Many people work years to afford to purchase a home so if it is destroyed or damaged in a fire, it can be devastating. The homeowner may assume that their homeowner’s insurance policy will pay for the repairs, but unfortunately, those claims are sometimes denied.
Fire claim denial reasons
There are several common reasons why an insurance claim may be denied. When a homeowner purchases an insurance policy, it outlines the terms and conditions of coverage. If the policy has an exclusion for fire damage, the homeowner may be responsible for paying for the repairs. For example, the policy might exclude coverage if the property was intentionally set on fire or caught on fire because of a natural disaster.
In some situations, a claim is denied because the insurance company suspects that the homeowner is acting fraudulently or misrepresenting information.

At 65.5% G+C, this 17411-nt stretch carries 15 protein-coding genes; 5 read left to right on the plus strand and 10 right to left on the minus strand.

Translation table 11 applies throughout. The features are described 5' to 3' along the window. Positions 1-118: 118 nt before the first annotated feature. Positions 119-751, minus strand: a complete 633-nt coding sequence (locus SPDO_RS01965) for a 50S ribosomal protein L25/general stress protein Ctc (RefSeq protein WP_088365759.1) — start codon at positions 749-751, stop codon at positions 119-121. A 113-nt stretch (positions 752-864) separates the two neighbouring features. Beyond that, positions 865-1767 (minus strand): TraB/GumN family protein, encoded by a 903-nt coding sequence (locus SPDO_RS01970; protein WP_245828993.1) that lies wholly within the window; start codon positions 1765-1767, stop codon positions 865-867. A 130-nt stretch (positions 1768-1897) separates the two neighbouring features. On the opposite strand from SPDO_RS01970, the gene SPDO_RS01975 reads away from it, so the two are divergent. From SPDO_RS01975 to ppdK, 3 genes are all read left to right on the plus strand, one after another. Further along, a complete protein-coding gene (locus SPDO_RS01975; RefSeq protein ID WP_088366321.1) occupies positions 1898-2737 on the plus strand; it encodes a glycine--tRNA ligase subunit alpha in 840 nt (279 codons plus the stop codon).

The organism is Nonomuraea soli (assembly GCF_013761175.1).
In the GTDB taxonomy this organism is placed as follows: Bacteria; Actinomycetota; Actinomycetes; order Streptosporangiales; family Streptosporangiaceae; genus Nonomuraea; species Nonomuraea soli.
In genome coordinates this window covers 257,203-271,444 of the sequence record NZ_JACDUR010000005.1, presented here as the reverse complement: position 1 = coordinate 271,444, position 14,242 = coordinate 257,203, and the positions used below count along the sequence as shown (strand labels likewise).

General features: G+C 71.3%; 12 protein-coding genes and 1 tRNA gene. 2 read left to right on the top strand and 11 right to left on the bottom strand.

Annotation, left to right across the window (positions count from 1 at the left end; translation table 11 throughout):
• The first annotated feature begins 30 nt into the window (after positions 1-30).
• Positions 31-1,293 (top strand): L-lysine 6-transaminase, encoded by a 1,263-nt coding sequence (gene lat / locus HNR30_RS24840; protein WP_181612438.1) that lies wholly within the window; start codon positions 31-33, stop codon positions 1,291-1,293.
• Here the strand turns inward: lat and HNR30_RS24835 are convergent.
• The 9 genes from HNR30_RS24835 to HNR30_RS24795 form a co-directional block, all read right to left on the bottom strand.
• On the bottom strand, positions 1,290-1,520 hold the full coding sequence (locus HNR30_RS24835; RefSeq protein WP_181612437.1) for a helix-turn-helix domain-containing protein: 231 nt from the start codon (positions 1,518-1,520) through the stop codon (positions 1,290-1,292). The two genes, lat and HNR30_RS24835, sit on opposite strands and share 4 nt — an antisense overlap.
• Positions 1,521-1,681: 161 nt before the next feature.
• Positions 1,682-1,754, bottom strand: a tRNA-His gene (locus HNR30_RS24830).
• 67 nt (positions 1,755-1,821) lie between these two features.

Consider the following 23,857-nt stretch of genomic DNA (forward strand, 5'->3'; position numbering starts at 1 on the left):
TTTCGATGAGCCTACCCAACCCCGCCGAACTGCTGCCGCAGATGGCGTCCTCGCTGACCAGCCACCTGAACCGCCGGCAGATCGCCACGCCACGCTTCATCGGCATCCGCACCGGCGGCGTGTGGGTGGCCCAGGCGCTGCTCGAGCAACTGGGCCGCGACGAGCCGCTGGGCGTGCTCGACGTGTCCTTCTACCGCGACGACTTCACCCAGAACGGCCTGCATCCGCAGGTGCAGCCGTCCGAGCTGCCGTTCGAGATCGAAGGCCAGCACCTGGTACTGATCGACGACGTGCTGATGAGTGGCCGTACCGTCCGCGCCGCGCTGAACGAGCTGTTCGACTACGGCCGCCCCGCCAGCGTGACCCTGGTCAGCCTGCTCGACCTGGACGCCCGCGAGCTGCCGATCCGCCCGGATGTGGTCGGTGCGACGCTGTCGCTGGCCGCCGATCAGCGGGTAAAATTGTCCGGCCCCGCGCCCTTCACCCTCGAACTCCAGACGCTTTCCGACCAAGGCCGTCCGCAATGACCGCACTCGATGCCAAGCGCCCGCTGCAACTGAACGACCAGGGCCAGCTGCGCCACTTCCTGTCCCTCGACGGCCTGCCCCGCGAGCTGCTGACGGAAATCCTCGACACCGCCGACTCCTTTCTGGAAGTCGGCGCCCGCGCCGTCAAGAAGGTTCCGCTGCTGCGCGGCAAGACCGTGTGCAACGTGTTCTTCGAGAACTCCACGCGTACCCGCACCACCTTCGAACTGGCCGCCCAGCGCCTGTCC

Claims are also commonly denied because the insurance company believes there is a lack of evidence or documentation to support the claim. Documentation can include an inventory of items that were damaged or destroyed in the fire, photos, receipts and repair estimates. It’s helpful for the homeowner to gather and preserve as much documentation as possible.
Partial claim payments
The homeowner may receive a partial payment from the insurance company. Often, this is because the insurance company states that the policy does not cover the full value of the property that needs to be repaired.
If the homeowner does not take preventative measures to prevent further damage to the property, the insurance company may only agree to pay for a portion of the cost.
If a homeowner’s claim is denied, they may be entitled to seek compensation and reimbursement for expenses that should have been paid under the policy. Because fire damage restoration can cost thousands of dollars, it is worth pursuing.